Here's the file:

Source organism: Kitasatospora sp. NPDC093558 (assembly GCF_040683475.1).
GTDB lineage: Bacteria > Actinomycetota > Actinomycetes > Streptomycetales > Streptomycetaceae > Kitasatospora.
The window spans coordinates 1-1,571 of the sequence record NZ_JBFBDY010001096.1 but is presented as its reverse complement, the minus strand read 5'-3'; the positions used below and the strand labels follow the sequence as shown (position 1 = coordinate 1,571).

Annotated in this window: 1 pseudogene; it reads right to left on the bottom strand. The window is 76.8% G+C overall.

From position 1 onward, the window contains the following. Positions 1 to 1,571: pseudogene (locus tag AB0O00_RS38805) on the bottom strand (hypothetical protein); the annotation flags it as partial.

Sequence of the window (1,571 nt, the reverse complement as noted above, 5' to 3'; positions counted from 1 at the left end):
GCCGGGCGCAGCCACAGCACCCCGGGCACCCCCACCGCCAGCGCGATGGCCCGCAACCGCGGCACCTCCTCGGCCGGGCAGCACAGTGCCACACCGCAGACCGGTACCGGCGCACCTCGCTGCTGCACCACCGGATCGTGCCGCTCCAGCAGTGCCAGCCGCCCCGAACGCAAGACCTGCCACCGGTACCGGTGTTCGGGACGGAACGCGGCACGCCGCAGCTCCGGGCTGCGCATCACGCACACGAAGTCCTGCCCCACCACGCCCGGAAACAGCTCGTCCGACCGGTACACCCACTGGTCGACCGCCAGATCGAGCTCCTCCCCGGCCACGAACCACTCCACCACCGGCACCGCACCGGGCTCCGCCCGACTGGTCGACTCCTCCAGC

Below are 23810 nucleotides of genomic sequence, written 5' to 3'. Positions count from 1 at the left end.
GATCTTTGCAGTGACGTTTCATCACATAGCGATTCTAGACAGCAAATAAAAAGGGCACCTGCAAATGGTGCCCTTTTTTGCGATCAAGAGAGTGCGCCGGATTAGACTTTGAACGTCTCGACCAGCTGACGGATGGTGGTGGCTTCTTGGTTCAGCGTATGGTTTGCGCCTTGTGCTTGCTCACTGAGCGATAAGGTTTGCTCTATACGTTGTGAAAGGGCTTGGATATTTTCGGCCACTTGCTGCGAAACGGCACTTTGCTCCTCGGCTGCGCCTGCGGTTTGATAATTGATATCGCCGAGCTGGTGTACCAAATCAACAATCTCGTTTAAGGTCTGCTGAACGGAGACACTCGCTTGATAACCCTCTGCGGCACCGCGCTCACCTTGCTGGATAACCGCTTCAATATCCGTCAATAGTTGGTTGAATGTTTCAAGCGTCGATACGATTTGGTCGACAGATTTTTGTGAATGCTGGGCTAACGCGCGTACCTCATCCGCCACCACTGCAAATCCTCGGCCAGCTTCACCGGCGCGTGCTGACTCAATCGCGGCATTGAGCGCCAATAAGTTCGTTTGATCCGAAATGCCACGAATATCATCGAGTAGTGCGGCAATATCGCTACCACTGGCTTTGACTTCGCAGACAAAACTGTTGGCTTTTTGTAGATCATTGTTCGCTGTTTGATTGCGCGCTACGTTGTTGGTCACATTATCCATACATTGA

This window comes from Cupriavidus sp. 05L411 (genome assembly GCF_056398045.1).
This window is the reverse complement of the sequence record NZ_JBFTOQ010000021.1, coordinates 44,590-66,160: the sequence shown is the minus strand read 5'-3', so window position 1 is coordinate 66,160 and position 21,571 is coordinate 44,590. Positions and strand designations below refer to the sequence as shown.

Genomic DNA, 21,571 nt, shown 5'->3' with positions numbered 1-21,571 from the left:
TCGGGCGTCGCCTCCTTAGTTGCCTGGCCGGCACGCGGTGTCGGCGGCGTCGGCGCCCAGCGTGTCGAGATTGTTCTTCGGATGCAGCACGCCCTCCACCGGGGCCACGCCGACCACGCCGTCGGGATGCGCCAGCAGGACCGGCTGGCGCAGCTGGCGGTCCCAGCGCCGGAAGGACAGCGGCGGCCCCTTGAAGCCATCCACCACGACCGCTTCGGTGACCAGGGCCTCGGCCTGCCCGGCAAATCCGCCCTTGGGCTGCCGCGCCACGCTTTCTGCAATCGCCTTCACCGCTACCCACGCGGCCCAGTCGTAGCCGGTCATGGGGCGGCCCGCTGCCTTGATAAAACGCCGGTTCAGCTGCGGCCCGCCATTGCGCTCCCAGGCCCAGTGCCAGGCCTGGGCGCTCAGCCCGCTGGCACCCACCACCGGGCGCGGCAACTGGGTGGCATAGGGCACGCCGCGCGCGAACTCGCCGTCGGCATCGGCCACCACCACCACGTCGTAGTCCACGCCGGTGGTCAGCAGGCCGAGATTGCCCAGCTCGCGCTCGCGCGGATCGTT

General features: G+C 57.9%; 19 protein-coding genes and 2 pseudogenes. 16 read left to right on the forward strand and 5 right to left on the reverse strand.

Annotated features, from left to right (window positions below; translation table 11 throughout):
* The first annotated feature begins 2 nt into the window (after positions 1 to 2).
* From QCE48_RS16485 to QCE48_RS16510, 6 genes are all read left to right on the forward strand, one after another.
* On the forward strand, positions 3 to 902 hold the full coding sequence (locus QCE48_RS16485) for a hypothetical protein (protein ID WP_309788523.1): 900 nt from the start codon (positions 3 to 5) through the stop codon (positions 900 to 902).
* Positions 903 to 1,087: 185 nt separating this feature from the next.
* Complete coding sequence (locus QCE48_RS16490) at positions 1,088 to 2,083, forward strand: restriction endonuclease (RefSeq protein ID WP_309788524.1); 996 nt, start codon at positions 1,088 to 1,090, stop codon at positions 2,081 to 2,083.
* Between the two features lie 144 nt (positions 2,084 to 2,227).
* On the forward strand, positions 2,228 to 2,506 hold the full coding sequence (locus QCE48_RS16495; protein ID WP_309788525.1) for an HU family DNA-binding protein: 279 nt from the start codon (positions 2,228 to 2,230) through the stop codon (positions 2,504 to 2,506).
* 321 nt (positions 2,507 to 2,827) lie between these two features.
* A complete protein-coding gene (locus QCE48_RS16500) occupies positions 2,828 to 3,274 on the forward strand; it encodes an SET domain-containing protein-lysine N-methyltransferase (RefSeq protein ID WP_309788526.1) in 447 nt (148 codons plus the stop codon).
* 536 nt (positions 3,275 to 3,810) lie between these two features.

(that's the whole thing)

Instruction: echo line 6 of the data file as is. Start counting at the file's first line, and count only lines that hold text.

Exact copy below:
Sequence of the window (1,571 nt, the reverse complement as noted above, 5' to 3'; positions counted from 1 at the left end):